-The following is an addition to the original post

My brother-in-law reminded me of a few statues inside the Salt Lake Temple.  In the celestial room, in front of a Tiffany glass window there is a statue of a woman with two babies on either side.  She is holding something, I think laurels or flowers, or another plant.  I have been unable to find the reference on this, but I thought the statue is supposed to represent something and not a specific person.  It represents love or innocence or some ideal like that.  I find several blog entries claiming it is Aphrodite which in 1890s neoclassicism means love, beauty and fetility.  I also have found some people who say it is the Virgin Mary (one even claimed the Catholic church had donated it to the LDS church) but I'm not sure about that because the statue is flanked by 2 children, not holding one infant Jesus.

There is also a statue of a Cupid or Eros or a cherub on a railing on a staircase that leads up to a sealing room where couples are married for time and all eternity.  The statue is only a foot or so tall and includes a quiver of arrows.  This is clearly a symbol of love.  Neoclassical statues like these were common in 1893 and even earlier.  Many cathedrals in Europe are filled with similar statues representing ideals or showing Greek and Roman gods in a symbolic Christian way (like having Cupid for love).  The other statues in the Celestial Room( if you want to call them statues) are a few birds and a lot of fruits and flowers carved into the walls and ceiling.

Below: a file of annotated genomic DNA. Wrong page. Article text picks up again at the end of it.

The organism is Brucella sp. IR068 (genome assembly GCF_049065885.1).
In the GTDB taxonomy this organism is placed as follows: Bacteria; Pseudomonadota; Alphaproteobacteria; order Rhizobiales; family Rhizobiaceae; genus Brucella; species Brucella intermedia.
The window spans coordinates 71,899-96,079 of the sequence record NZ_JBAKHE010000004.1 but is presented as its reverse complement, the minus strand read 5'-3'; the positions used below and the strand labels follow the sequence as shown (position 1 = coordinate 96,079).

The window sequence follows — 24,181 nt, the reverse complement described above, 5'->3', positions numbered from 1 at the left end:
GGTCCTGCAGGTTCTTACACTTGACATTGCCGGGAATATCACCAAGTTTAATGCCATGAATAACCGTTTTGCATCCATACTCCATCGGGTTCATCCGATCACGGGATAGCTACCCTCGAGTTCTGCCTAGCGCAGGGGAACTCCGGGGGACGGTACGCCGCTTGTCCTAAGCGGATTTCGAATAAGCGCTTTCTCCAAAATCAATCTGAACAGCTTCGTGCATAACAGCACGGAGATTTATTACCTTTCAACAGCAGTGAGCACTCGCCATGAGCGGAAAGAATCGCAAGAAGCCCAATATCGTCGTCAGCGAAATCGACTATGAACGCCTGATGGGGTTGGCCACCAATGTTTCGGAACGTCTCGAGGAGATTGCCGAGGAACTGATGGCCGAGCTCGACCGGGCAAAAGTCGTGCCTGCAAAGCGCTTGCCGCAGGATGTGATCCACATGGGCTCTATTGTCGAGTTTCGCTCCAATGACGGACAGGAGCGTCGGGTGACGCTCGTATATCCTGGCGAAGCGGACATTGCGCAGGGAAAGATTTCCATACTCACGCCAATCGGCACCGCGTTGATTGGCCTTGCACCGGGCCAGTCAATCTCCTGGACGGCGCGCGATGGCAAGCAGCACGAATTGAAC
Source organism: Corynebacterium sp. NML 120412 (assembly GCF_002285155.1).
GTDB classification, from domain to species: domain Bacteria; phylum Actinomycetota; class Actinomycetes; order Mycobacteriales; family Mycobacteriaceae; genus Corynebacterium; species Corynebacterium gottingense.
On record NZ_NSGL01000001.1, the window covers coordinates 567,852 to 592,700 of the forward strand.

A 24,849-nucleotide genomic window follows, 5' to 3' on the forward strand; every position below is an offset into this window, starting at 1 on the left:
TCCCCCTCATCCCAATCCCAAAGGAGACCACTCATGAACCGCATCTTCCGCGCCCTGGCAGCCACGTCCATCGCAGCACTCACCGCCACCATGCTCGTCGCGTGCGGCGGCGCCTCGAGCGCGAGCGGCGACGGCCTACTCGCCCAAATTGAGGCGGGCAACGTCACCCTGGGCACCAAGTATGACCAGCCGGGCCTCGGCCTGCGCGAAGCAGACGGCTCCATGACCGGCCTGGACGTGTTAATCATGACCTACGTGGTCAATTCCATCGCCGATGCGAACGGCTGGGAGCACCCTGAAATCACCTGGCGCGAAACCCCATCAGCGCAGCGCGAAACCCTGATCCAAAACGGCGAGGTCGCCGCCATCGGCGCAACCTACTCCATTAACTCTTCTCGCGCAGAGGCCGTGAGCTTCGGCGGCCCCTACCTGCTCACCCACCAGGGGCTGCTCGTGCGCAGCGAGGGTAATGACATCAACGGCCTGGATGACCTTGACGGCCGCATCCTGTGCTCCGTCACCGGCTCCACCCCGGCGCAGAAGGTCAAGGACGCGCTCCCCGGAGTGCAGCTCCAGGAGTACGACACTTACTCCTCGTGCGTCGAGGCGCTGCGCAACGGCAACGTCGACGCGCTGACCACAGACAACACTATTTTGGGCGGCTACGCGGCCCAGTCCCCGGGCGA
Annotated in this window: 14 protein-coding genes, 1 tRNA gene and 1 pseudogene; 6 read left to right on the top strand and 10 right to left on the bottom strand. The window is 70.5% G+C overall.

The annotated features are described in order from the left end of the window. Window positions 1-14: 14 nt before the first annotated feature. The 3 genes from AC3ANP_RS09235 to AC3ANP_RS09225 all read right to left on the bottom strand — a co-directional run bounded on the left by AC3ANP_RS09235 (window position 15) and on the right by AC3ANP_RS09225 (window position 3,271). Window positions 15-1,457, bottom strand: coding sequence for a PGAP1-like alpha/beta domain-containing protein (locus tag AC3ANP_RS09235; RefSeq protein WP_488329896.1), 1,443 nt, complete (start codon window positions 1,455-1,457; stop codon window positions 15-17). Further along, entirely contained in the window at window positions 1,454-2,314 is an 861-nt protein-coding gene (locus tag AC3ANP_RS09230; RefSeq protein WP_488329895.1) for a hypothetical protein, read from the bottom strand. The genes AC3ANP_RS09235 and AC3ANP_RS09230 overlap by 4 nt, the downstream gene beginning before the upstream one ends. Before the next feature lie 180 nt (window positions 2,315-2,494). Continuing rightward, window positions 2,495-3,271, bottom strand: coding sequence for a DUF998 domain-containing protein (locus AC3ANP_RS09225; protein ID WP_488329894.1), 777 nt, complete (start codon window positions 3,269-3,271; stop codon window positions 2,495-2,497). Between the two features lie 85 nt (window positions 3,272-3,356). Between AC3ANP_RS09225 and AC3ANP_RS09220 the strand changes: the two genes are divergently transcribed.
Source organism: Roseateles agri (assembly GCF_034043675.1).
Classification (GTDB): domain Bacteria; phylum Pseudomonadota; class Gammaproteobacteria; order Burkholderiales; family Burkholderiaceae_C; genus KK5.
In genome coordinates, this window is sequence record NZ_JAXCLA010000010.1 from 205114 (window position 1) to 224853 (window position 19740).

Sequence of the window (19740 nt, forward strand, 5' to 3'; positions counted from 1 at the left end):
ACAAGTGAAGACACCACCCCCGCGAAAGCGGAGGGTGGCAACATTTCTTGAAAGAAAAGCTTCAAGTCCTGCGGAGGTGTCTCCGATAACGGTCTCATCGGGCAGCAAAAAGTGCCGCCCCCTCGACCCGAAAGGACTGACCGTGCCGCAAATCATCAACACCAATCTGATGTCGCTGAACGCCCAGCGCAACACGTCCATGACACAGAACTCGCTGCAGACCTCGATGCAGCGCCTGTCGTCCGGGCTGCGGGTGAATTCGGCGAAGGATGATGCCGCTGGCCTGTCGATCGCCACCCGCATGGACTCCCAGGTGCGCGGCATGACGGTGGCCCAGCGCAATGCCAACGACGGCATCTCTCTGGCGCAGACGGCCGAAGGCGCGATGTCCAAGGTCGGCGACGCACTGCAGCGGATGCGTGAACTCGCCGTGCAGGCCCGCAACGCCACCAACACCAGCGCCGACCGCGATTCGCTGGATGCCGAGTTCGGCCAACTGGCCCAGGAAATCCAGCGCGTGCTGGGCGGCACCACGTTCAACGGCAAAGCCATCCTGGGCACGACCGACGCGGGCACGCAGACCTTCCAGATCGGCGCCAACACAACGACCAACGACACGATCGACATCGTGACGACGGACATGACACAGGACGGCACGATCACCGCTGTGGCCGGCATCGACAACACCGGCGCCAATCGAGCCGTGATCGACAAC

Scott said...

Come on readers, post a comment. I'll start. If the Joseph and Hyrum statues were returned to the Salt Lake Temple statuary niches, I would propose these two statues for the west 2 niches:
John Taylor - he was wounded at Carthage when Joseph and Hyrum were martyred and he was the 3rd prophet.
Willard Richards - held off the mob at Carthage and miraculously wasn't wounded fulfilling one of Joseph Smith's prophecies.
These two would strengthen the Carthage theme and deal with sacrifice and the martyrdom.

Wendella said...

Some ideas for the empty niches: John the baptist and the apostle Peter (representing the Aaronic and Melchizedek priesthoods); a Book of Mormon prophet such as Nephi or Mormon and the current prophet; Adam and Moses; or Abraham and Isaac (symbolic of Heavenly Father and Jesus).

Travis Brinton said...

I'd suggest putting Joseph and Hyrum in the west niches and leaving the east niches open for wedding photos. There's a lot more room in front of the east side for parties to gather, the sunlight is more likely to be favorable for photos, people are used to it, and it's closer to the temple entrance (in fact, newlyweds usually exit through another auxiliary structure that puts them right in front of the east side).